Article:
A single picture from President Trump’s recent visit to a Whirlpool factory in Ohio captures his administration’s trade policy.
President Trump at the Whirlpool factory. Source: White House video.
As President Trump lectured Whirlpool workers about the evils of globalization and pledged to reimpose tariffs on aluminum from Canada, he was surrounded by shipping crates labeled:
The French and Spanish words for “washer” are printed on the boxes because 12 percent of U.S.-made Whirlpool products are exported to other countries. According to Whirlpool, “7,500 jobs that support our global operations are located in the U.S.”
Maybe “global” isn’t such a bad word for American workers, after all.
Whirlpool workers depend on affordable aluminum to make appliances. For some bizarre reason, President Trump thought it would be a good idea to announce to them his plan to impose new tariffs on aluminum.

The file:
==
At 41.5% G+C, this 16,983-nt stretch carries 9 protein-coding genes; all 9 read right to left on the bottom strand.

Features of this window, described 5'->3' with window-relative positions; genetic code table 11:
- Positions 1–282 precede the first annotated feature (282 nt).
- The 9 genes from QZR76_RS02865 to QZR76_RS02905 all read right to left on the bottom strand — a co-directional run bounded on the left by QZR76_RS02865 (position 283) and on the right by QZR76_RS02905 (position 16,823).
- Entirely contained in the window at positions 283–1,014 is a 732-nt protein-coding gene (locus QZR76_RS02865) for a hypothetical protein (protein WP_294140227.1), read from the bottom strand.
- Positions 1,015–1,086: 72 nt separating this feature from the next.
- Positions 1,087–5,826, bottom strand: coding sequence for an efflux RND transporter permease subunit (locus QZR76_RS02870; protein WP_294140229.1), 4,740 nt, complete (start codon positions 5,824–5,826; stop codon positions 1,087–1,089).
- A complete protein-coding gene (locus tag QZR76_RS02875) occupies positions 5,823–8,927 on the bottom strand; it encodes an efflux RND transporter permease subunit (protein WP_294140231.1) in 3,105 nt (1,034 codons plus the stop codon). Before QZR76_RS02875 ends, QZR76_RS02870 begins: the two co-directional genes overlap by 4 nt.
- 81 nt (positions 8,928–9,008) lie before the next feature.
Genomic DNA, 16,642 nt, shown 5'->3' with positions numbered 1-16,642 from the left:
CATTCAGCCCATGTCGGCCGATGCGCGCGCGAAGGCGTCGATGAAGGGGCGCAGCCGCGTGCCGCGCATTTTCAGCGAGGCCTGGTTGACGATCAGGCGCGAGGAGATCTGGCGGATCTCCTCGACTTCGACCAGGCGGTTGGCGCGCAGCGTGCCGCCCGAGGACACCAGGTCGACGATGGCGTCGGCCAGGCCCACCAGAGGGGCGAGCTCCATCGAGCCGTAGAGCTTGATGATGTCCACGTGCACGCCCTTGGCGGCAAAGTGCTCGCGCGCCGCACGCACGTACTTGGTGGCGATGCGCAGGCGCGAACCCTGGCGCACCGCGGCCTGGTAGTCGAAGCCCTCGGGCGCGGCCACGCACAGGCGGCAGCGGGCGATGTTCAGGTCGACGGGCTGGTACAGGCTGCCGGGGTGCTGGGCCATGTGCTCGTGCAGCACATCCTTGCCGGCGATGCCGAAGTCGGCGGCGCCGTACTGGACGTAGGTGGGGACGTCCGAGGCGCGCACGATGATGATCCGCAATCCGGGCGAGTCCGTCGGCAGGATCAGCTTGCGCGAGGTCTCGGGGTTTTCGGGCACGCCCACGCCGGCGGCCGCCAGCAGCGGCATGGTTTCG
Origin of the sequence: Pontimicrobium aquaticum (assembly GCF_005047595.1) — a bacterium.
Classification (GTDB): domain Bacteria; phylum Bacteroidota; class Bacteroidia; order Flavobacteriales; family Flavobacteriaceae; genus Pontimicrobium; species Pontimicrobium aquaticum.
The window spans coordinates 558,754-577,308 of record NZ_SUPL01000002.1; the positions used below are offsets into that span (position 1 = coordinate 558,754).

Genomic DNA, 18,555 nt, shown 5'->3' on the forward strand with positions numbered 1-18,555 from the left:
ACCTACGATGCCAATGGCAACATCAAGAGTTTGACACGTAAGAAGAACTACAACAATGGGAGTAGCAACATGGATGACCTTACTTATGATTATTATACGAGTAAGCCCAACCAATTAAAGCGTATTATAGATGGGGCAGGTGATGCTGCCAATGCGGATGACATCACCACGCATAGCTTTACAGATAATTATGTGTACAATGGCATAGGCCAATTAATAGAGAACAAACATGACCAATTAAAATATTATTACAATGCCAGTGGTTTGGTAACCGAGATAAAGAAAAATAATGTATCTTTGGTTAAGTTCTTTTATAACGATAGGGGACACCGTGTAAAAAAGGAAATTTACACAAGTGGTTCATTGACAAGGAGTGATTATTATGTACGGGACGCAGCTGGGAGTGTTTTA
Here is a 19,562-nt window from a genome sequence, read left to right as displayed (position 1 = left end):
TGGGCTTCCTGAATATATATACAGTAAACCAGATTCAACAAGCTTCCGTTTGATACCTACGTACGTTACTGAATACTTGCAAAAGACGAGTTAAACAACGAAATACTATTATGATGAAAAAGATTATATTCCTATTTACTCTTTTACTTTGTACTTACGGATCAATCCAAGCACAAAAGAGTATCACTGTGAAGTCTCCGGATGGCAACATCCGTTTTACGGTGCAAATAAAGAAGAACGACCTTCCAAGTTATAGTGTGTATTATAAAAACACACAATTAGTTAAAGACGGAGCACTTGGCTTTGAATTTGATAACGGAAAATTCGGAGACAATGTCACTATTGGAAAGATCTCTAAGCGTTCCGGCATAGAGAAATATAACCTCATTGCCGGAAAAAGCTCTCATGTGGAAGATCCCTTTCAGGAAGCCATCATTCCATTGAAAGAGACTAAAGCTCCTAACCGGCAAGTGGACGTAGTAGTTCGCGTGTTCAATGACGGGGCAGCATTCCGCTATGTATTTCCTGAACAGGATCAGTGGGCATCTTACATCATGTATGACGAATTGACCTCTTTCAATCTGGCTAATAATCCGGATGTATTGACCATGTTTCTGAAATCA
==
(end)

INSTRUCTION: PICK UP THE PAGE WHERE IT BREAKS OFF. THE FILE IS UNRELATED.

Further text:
According to The Aluminum Association, “Home appliances—the washing machine, dryer, refrigerator and laptop—exist as they are today because of aluminum’s light weight, structural strength and thermal characteristics.” Aluminum reportedly accounts for 9 percent of the composition of washing machines. Whirlpool’s CEO has said "the net impact of all [trade] remedies and tariffs has turned into a headwind for us."
In one fell swoop, Trump attacked the livelihoods of Whirlpool workers who depend on globalization for 12 percent of their company’s sales, and imposed new tariffs that will make appliances produced in Ohio more expensive and less globally competitive.
This is in addition to the costly impact of tariffs on American appliance buyers, as recently documented by the Cato Institute’s Scott Lincicome.
America’s farmers and manufacturers don’t need more tariffs. They deserve a trade policy that allows them to freely import the fertilizer and aluminum they need to produce soybeans and “lavadoras,” and the opportunity to export those U.S.-made products to customers around the globe.